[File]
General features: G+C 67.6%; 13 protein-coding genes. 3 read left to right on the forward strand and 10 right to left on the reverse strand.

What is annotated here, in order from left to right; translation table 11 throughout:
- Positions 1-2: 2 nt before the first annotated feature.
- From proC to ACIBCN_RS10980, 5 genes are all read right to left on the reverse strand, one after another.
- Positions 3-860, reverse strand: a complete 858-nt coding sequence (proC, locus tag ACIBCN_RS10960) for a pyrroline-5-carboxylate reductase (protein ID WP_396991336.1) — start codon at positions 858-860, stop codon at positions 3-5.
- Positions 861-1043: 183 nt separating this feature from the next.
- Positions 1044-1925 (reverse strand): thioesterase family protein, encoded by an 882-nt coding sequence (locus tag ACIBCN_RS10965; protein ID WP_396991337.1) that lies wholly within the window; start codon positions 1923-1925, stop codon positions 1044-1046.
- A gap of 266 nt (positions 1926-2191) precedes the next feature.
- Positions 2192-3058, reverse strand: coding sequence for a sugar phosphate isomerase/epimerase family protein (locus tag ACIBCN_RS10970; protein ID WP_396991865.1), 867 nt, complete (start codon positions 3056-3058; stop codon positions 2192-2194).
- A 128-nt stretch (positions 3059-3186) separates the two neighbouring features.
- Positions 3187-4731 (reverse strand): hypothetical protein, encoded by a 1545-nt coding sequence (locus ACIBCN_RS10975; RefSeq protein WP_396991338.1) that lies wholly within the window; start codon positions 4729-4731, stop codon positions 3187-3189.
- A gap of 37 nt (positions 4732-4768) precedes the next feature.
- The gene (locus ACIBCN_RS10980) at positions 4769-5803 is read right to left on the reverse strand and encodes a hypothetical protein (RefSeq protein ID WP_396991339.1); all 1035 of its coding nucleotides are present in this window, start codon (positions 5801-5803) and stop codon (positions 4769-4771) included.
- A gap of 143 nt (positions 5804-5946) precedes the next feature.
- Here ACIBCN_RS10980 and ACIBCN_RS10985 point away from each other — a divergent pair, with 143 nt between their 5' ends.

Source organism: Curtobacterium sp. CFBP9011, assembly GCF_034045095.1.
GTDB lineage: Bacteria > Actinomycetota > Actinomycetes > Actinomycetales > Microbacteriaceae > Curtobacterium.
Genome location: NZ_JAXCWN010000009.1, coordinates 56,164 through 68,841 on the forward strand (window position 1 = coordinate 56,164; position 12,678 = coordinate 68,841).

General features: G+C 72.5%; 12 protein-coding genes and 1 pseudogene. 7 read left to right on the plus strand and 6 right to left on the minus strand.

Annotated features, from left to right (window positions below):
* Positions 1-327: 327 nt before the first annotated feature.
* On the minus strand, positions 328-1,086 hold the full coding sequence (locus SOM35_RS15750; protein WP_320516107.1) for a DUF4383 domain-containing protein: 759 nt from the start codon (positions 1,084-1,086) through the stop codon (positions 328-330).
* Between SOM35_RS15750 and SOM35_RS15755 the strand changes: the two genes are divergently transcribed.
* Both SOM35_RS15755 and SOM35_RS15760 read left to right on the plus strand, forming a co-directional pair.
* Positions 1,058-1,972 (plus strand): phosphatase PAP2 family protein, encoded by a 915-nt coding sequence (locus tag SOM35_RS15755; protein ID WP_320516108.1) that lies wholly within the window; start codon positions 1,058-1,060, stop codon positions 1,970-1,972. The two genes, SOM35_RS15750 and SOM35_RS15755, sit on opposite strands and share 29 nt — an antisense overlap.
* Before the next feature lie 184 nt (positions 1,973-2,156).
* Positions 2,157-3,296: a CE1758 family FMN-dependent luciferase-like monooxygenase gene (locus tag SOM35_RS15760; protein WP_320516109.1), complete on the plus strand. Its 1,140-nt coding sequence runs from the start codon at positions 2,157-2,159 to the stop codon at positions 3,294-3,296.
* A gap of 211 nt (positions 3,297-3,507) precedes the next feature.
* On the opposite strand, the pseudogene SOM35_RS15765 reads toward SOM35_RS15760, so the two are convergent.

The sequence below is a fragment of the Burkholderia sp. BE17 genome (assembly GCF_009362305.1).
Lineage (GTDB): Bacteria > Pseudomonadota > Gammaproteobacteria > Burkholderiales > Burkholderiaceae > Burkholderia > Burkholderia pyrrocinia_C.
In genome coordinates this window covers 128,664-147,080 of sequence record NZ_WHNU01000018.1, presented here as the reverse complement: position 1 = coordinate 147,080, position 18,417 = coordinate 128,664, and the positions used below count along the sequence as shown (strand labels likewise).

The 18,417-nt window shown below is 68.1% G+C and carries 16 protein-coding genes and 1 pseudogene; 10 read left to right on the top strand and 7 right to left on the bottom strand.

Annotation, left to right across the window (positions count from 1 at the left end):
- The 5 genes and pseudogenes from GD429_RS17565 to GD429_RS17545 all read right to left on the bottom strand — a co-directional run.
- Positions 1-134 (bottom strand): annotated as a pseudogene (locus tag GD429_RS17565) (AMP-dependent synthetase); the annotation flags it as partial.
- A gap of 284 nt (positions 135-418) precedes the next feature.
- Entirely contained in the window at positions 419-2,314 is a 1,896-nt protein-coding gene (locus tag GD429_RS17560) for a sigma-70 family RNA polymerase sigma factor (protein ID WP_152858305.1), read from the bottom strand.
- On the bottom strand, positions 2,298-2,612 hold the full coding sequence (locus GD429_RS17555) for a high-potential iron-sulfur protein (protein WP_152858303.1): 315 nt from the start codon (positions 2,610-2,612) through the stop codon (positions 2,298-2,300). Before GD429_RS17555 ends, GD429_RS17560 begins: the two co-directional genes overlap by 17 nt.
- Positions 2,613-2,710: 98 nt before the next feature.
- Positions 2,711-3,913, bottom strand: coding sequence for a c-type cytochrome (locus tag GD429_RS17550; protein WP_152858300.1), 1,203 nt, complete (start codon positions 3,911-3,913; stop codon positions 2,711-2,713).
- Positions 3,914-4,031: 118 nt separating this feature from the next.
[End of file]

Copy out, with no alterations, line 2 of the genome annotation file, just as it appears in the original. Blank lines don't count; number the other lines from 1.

What is annotated here, in order from left to right; translation table 11 throughout: